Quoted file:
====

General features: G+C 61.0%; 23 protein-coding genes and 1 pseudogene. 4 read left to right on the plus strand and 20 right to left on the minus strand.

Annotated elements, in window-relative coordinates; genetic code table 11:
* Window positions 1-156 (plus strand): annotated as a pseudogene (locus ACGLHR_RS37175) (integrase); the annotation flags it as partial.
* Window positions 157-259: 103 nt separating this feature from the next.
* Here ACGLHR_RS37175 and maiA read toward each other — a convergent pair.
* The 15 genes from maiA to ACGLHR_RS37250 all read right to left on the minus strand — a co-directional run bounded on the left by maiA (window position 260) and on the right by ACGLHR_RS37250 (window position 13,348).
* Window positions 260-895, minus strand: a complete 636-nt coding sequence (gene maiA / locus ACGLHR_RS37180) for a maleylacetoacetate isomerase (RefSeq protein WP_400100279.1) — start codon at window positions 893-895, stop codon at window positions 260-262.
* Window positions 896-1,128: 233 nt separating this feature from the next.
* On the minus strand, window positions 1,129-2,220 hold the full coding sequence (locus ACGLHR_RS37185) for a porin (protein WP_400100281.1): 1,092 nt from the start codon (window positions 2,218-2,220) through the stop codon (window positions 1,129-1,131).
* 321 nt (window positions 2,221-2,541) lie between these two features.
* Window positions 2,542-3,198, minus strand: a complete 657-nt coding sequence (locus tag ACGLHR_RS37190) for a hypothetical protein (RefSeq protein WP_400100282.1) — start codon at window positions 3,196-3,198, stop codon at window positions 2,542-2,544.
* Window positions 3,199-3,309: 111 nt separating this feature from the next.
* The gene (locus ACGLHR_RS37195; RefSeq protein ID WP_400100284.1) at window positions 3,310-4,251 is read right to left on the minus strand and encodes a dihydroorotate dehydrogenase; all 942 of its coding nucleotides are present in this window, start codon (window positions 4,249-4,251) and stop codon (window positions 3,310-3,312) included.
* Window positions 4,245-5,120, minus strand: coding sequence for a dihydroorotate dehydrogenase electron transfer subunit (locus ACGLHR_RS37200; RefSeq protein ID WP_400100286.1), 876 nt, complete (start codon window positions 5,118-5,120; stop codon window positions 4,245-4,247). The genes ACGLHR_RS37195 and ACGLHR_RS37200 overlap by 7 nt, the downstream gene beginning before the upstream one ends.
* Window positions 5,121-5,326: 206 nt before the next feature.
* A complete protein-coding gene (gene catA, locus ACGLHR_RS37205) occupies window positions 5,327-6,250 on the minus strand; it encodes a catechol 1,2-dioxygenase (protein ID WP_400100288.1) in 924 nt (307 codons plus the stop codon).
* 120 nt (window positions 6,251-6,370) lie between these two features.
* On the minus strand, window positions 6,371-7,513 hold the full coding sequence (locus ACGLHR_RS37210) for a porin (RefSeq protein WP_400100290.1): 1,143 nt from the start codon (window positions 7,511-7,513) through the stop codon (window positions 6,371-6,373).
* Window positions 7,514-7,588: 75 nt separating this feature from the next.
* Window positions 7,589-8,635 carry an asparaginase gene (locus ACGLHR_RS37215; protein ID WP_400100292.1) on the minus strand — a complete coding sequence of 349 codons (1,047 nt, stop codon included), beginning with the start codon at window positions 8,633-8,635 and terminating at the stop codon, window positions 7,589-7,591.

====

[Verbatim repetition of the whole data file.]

General features: G+C 61.0%; 23 protein-coding genes and 1 pseudogene. 4 read left to right on the plus strand and 20 right to left on the minus strand.

Annotated elements, in window-relative coordinates; genetic code table 11:
* Window positions 1-156 (plus strand): annotated as a pseudogene (locus ACGLHR_RS37175) (integrase); the annotation flags it as partial.
* Window positions 157-259: 103 nt separating this feature from the next.
* Here ACGLHR_RS37175 and maiA read toward each other — a convergent pair.
* The 15 genes from maiA to ACGLHR_RS37250 all read right to left on the minus strand — a co-directional run bounded on the left by maiA (window position 260) and on the right by ACGLHR_RS37250 (window position 13,348).
* Window positions 260-895, minus strand: a complete 636-nt coding sequence (gene maiA / locus ACGLHR_RS37180) for a maleylacetoacetate isomerase (RefSeq protein WP_400100279.1) — start codon at window positions 893-895, stop codon at window positions 260-262.
* Window positions 896-1,128: 233 nt separating this feature from the next.
* On the minus strand, window positions 1,129-2,220 hold the full coding sequence (locus ACGLHR_RS37185) for a porin (protein WP_400100281.1): 1,092 nt from the start codon (window positions 2,218-2,220) through the stop codon (window positions 1,129-1,131).
* 321 nt (window positions 2,221-2,541) lie between these two features.
* Window positions 2,542-3,198, minus strand: a complete 657-nt coding sequence (locus tag ACGLHR_RS37190) for a hypothetical protein (RefSeq protein WP_400100282.1) — start codon at window positions 3,196-3,198, stop codon at window positions 2,542-2,544.
* Window positions 3,199-3,309: 111 nt separating this feature from the next.
* The gene (locus ACGLHR_RS37195; RefSeq protein ID WP_400100284.1) at window positions 3,310-4,251 is read right to left on the minus strand and encodes a dihydroorotate dehydrogenase; all 942 of its coding nucleotides are present in this window, start codon (window positions 4,249-4,251) and stop codon (window positions 3,310-3,312) included.
* Window positions 4,245-5,120, minus strand: coding sequence for a dihydroorotate dehydrogenase electron transfer subunit (locus ACGLHR_RS37200; RefSeq protein ID WP_400100286.1), 876 nt, complete (start codon window positions 5,118-5,120; stop codon window positions 4,245-4,247). The genes ACGLHR_RS37195 and ACGLHR_RS37200 overlap by 7 nt, the downstream gene beginning before the upstream one ends.
* Window positions 5,121-5,326: 206 nt before the next feature.
* A complete protein-coding gene (gene catA, locus ACGLHR_RS37205) occupies window positions 5,327-6,250 on the minus strand; it encodes a catechol 1,2-dioxygenase (protein ID WP_400100288.1) in 924 nt (307 codons plus the stop codon).
* 120 nt (window positions 6,251-6,370) lie between these two features.
* On the minus strand, window positions 6,371-7,513 hold the full coding sequence (locus ACGLHR_RS37210) for a porin (RefSeq protein WP_400100290.1): 1,143 nt from the start codon (window positions 7,511-7,513) through the stop codon (window positions 6,371-6,373).
* Window positions 7,514-7,588: 75 nt separating this feature from the next.
* Window positions 7,589-8,635 carry an asparaginase gene (locus ACGLHR_RS37215; protein ID WP_400100292.1) on the minus strand — a complete coding sequence of 349 codons (1,047 nt, stop codon included), beginning with the start codon at window positions 8,633-8,635 and terminating at the stop codon, window positions 7,589-7,591.